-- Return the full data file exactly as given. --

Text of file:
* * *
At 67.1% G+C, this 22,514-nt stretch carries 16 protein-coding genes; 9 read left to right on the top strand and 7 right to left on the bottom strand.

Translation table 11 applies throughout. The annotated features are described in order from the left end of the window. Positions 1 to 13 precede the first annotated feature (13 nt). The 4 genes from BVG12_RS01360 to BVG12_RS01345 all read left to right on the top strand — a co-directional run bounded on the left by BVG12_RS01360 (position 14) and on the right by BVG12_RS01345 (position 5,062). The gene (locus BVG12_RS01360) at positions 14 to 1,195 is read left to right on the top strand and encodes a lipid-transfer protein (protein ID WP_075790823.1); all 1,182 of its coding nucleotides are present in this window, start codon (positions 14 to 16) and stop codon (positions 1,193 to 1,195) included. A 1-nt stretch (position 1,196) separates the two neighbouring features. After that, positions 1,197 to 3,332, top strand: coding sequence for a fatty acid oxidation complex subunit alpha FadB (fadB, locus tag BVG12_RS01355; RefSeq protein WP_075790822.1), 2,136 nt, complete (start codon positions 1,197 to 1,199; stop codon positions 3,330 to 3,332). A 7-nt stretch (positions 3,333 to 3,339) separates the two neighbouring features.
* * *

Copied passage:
At 67.1% G+C, this 22,514-nt stretch carries 16 protein-coding genes; 9 read left to right on the top strand and 7 right to left on the bottom strand.

Translation table 11 applies throughout. The annotated features are described in order from the left end of the window. Positions 1 to 13 precede the first annotated feature (13 nt). The 4 genes from BVG12_RS01360 to BVG12_RS01345 all read left to right on the top strand — a co-directional run bounded on the left by BVG12_RS01360 (position 14) and on the right by BVG12_RS01345 (position 5,062). The gene (locus BVG12_RS01360) at positions 14 to 1,195 is read left to right on the top strand and encodes a lipid-transfer protein (protein ID WP_075790823.1); all 1,182 of its coding nucleotides are present in this window, start codon (positions 14 to 16) and stop codon (positions 1,193 to 1,195) included. A 1-nt stretch (position 1,196) separates the two neighbouring features. After that, positions 1,197 to 3,332, top strand: coding sequence for a fatty acid oxidation complex subunit alpha FadB (fadB, locus tag BVG12_RS01355; RefSeq protein WP_075790822.1), 2,136 nt, complete (start codon positions 1,197 to 1,199; stop codon positions 3,330 to 3,332). A 7-nt stretch (positions 3,333 to 3,339) separates the two neighbouring features.